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“I had a clear plan about my future much earlier than most children, and I just focused on what I could do and tried my best to do it well. I love painting and literature, and I forget about the pain when I am lost in them.”

Zhang’s mother, a retired teacher, packages her daughter’s work when it is purchased and ships it off to buyers. “My child has suffered from many more hardships than most people her age,” she acknowledges. “She has a strong mind, and she is my pride and joy.”

Each painting takes Zhang between seven and 12 days to finish. It took her awhile to get to this point, though. She spent countless hours trying both hands and any position that she could get in, eventually settling on lying on her right side and painting with her left hand, the brush wedged between her thumb and index finger.

“I was disappointed and often burst into tears when the canvas was spoiled by my inability to control the paintbrush,” Zhang remembers. But she never gave up.

The External Rewards Started Piling Up for Zhang

One day, her efforts were rewarded when a local sci-fi magazine published a series of her drawings. Zhang earned 800 yuan which, at the time, was as much as her father’s monthly salary as a teacher. Zhang realized that she could earn a real living with her artistic talents.

Zhang paints scenes from nature. “The world is too beautiful,” she smiles. “Even if I am in poor health, I don’t want to give up the opportunity to live.”

But Zhang’s work is not limited to dreamy, pastoral scenes. With small, precise movements, she also paints very detailed portraits. She draws her inspiration from books, music, the internet and her friends’ travel photos.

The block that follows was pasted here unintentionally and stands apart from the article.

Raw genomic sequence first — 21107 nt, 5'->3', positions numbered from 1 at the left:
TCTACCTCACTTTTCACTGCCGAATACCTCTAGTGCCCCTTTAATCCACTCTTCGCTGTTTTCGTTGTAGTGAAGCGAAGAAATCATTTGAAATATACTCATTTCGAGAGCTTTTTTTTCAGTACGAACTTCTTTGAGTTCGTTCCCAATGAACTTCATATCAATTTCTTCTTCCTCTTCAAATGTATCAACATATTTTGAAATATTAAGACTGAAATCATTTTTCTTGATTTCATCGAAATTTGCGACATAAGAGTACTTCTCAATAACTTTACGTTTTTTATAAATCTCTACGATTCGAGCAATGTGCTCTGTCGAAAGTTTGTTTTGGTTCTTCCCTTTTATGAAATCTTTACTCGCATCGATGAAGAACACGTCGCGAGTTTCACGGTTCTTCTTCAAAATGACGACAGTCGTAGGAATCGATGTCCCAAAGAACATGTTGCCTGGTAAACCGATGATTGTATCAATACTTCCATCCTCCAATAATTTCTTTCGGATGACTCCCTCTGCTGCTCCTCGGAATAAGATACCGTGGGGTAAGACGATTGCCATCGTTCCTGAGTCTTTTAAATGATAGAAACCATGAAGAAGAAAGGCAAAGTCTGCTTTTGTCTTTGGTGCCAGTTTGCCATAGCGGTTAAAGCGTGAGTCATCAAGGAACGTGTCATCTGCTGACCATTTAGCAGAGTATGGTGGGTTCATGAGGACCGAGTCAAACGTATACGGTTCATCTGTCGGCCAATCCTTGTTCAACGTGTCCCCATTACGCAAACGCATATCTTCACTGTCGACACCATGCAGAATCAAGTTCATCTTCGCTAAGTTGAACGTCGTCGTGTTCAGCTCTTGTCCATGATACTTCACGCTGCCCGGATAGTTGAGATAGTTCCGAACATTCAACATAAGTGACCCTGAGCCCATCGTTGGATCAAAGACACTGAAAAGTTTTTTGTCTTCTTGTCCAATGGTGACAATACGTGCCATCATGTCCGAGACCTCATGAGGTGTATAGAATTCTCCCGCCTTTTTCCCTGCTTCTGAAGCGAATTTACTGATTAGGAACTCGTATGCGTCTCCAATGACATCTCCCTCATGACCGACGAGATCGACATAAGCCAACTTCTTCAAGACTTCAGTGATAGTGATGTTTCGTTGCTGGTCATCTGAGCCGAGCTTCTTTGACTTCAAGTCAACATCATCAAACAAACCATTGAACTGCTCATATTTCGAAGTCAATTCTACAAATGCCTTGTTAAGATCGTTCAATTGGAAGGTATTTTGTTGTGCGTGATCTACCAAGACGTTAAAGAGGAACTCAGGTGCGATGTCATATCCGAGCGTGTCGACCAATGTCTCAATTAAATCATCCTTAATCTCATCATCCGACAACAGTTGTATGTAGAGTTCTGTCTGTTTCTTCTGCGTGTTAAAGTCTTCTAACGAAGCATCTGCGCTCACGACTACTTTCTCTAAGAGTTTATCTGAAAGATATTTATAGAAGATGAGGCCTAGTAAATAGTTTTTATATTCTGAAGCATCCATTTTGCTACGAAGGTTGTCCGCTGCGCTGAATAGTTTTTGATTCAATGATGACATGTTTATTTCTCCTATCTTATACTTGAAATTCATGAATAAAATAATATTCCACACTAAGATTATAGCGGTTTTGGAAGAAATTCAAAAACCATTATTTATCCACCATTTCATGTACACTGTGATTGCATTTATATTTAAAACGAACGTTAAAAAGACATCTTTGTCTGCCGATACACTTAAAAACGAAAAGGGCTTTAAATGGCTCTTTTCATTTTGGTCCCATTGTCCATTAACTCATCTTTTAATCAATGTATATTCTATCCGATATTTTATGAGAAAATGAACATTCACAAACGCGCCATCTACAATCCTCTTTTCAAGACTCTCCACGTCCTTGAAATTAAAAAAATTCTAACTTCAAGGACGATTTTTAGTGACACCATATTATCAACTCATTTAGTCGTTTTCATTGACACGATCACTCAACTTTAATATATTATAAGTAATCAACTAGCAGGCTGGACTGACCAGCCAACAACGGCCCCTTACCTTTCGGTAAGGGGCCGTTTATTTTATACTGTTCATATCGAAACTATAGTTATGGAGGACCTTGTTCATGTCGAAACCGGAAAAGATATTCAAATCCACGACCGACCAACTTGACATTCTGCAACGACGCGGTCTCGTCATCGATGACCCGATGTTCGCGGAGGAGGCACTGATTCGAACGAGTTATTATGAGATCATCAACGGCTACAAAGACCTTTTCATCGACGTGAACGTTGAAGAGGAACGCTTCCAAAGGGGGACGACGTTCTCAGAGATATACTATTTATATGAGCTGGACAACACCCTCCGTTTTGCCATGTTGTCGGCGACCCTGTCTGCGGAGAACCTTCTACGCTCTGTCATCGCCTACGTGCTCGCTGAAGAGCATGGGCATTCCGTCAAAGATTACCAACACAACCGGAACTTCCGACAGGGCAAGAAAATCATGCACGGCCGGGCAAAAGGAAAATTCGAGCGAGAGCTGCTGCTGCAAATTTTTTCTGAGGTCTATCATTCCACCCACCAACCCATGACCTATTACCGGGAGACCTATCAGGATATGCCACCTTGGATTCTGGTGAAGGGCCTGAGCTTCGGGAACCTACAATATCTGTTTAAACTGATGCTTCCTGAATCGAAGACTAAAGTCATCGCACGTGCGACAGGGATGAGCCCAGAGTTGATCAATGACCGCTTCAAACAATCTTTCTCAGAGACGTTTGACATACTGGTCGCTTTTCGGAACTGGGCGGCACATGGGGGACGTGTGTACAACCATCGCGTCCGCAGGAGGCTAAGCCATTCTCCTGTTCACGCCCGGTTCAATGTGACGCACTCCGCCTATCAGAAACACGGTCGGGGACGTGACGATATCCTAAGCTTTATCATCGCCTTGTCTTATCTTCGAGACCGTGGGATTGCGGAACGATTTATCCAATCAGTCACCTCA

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“I can still explore the world with my paint and my canvas,” she says.

The pain is still there. It’s a pain that will never leave her. It sometimes wakes her up at night. But Zhang chooses not to dwell on it.

“The first time I picked up a brush, it’s as if I have found my calling. I felt that I lived to draw… Instead of crying and worrying all day, explore your identity and find your meaning in life. Live in the present.”

A True Artist’s Life

Zhang is truly living in the present. She continues to create, to bring beauty out of what could have been an ugly situation. Out of what could have felt like failure has come astounding success. Zhang sold her painting ‘Skies and Clouds’ for 666 yuan. Another painting went for 2333 yuan.

“I can’t believe this,” she says in amazement. “I am so touched by everyone’s support. It truly feels like a dream.”

When asked how she feels about the exhibit of her works in the capital, Zhang’s optimism shines through once again: “I hope the paintings can give them hope and inspire them.” She really is an inspiration to people all over the world.